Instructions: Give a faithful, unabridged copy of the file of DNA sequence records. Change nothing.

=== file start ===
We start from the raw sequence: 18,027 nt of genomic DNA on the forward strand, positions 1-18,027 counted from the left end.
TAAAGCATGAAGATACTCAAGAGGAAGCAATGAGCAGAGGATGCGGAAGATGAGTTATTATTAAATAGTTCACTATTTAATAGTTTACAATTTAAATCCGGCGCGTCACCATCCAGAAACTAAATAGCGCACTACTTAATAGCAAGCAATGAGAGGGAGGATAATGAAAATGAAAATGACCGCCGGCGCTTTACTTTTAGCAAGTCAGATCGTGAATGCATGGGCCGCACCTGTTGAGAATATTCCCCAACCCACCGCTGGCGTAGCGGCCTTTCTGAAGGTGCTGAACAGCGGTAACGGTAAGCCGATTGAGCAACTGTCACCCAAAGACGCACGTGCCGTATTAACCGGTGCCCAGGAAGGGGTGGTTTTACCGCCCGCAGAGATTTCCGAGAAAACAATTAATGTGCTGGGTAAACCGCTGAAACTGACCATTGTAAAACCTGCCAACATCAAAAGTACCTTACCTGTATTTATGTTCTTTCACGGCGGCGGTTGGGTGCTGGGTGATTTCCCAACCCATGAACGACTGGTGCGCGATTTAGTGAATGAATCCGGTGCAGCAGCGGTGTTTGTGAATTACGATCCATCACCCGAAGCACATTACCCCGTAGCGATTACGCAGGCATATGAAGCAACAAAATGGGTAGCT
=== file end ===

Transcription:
We start from the raw sequence: 18,027 nt of genomic DNA on the forward strand, positions 1-18,027 counted from the left end.
TAAAGCATGAAGATACTCAAGAGGAAGCAATGAGCAGAGGATGCGGAAGATGAGTTATTATTAAATAGTTCACTATTTAATAGTTTACAATTTAAATCCGGCGCGTCACCATCCAGAAACTAAATAGCGCACTACTTAATAGCAAGCAATGAGAGGGAGGATAATGAAAATGAAAATGACCGCCGGCGCTTTACTTTTAGCAAGTCAGATCGTGAATGCATGGGCCGCACCTGTTGAGAATATTCCCCAACCCACCGCTGGCGTAGCGGCCTTTCTGAAGGTGCTGAACAGCGGTAACGGTAAGCCGATTGAGCAACTGTCACCCAAAGACGCACGTGCCGTATTAACCGGTGCCCAGGAAGGGGTGGTTTTACCGCCCGCAGAGATTTCCGAGAAAACAATTAATGTGCTGGGTAAACCGCTGAAACTGACCATTGTAAAACCTGCCAACATCAAAAGTACCTTACCTGTATTTATGTTCTTTCACGGCGGCGGTTGGGTGCTGGGTGATTTCCCAACCCATGAACGACTGGTGCGCGATTTAGTGAATGAATCCGGTGCAGCAGCGGTGTTTGTGAATTACGATCCATCACCCGAAGCACATTACCCCGTAGCGATTACGCAGGCATATGAAGCAACAAAATGGGTAGCT